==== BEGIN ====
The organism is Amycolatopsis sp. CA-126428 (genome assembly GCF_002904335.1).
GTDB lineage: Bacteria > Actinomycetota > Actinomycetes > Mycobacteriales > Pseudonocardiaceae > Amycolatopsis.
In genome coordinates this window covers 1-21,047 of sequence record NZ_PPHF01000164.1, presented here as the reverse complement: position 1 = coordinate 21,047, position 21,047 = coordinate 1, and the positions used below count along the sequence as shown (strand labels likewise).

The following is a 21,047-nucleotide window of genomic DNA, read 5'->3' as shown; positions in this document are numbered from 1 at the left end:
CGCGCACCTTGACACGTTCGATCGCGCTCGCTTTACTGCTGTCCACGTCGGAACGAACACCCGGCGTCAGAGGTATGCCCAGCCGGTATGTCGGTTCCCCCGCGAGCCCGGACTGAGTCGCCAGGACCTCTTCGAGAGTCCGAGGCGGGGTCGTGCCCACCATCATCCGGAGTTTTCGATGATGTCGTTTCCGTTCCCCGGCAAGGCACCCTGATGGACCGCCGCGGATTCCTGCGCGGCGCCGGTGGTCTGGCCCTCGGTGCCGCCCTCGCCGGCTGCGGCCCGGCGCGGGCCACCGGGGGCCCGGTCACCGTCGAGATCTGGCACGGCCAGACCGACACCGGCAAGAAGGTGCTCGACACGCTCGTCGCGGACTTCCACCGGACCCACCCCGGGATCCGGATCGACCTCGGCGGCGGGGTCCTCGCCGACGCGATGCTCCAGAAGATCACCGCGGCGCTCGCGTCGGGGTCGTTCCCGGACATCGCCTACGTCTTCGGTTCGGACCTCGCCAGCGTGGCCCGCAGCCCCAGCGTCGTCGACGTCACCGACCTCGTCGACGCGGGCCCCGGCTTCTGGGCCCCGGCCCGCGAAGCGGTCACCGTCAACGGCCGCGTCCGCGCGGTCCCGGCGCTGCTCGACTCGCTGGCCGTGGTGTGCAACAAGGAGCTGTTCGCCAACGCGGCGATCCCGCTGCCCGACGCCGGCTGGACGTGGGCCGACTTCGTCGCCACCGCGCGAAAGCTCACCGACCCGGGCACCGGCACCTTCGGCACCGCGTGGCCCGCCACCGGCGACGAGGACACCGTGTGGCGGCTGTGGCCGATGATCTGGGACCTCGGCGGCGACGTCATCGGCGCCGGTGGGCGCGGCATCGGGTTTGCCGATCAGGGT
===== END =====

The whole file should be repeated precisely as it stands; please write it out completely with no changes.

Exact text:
The organism is Amycolatopsis sp. CA-126428 (genome assembly GCF_002904335.1).
GTDB lineage: Bacteria > Actinomycetota > Actinomycetes > Mycobacteriales > Pseudonocardiaceae > Amycolatopsis.
In genome coordinates this window covers 1-21,047 of sequence record NZ_PPHF01000164.1, presented here as the reverse complement: position 1 = coordinate 21,047, position 21,047 = coordinate 1, and the positions used below count along the sequence as shown (strand labels likewise).

The following is a 21,047-nucleotide window of genomic DNA, read 5'->3' as shown; positions in this document are numbered from 1 at the left end:
CGCGCACCTTGACACGTTCGATCGCGCTCGCTTTACTGCTGTCCACGTCGGAACGAACACCCGGCGTCAGAGGTATGCCCAGCCGGTATGTCGGTTCCCCCGCGAGCCCGGACTGAGTCGCCAGGACCTCTTCGAGAGTCCGAGGCGGGGTCGTGCCCACCATCATCCGGAGTTTTCGATGATGTCGTTTCCGTTCCCCGGCAAGGCACCCTGATGGACCGCCGCGGATTCCTGCGCGGCGCCGGTGGTCTGGCCCTCGGTGCCGCCCTCGCCGGCTGCGGCCCGGCGCGGGCCACCGGGGGCCCGGTCACCGTCGAGATCTGGCACGGCCAGACCGACACCGGCAAGAAGGTGCTCGACACGCTCGTCGCGGACTTCCACCGGACCCACCCCGGGATCCGGATCGACCTCGGCGGCGGGGTCCTCGCCGACGCGATGCTCCAGAAGATCACCGCGGCGCTCGCGTCGGGGTCGTTCCCGGACATCGCCTACGTCTTCGGTTCGGACCTCGCCAGCGTGGCCCGCAGCCCCAGCGTCGTCGACGTCACCGACCTCGTCGACGCGGGCCCCGGCTTCTGGGCCCCGGCCCGCGAAGCGGTCACCGTCAACGGCCGCGTCCGCGCGGTCCCGGCGCTGCTCGACTCGCTGGCCGTGGTGTGCAACAAGGAGCTGTTCGCCAACGCGGCGATCCCGCTGCCCGACGCCGGCTGGACGTGGGCCGACTTCGTCGCCACCGCGCGAAAGCTCACCGACCCGGGCACCGGCACCTTCGGCACCGCGTGGCCCGCCACCGGCGACGAGGACACCGTGTGGCGGCTGTGGCCGATGATCTGGGACCTCGGCGGCGACGTCATCGGCGCCGGTGGGCGCGGCATCGGGTTTGCCGATCAGGGT